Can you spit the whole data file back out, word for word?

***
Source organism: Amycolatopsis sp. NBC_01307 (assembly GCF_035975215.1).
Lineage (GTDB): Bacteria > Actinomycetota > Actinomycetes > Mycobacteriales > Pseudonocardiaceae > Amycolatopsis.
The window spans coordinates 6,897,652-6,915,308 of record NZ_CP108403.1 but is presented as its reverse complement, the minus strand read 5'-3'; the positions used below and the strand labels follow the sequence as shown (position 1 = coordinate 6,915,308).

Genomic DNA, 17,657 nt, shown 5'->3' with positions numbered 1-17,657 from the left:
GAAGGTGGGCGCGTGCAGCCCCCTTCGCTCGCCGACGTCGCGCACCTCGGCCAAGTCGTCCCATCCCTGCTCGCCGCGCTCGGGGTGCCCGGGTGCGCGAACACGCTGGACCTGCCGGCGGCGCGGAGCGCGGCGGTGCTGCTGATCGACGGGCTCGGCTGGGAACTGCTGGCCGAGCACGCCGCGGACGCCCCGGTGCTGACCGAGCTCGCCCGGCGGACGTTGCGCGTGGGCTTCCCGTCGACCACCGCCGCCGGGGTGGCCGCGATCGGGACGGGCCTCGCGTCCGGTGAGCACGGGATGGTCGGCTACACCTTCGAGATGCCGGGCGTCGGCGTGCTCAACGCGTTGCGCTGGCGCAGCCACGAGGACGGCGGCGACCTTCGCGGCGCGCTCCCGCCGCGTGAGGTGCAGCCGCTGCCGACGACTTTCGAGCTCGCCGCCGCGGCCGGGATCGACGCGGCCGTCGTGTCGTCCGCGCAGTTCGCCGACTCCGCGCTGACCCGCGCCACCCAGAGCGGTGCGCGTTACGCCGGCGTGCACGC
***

Source organism: Amycolatopsis sp. NBC_01307 (assembly GCF_035975215.1).
Lineage (GTDB): Bacteria > Actinomycetota > Actinomycetes > Mycobacteriales > Pseudonocardiaceae > Amycolatopsis.
The window spans coordinates 6,897,652-6,915,308 of record NZ_CP108403.1 but is presented as its reverse complement, the minus strand read 5'-3'; the positions used below and the strand labels follow the sequence as shown (position 1 = coordinate 6,915,308).

Genomic DNA, 17,657 nt, shown 5'->3' with positions numbered 1-17,657 from the left:
GAAGGTGGGCGCGTGCAGCCCCCTTCGCTCGCCGACGTCGCGCACCTCGGCCAAGTCGTCCCATCCCTGCTCGCCGCGCTCGGGGTGCCCGGGTGCGCGAACACGCTGGACCTGCCGGCGGCGCGGAGCGCGGCGGTGCTGCTGATCGACGGGCTCGGCTGGGAACTGCTGGCCGAGCACGCCGCGGACGCCCCGGTGCTGACCGAGCTCGCCCGGCGGACGTTGCGCGTGGGCTTCCCGTCGACCACCGCCGCCGGGGTGGCCGCGATCGGGACGGGCCTCGCGTCCGGTGAGCACGGGATGGTCGGCTACACCTTCGAGATGCCGGGCGTCGGCGTGCTCAACGCGTTGCGCTGGCGCAGCCACGAGGACGGCGGCGACCTTCGCGGCGCGCTCCCGCCGCGTGAGGTGCAGCCGCTGCCGACGACTTTCGAGCTCGCCGCCGCGGCCGGGATCGACGCGGCCGTCGTGTCGTCCGCGCAGTTCGCCGACTCCGCGCTGACCCGCGCCACCCAGAGCGGTGCGCGTTACGCCGGCGTGCACGC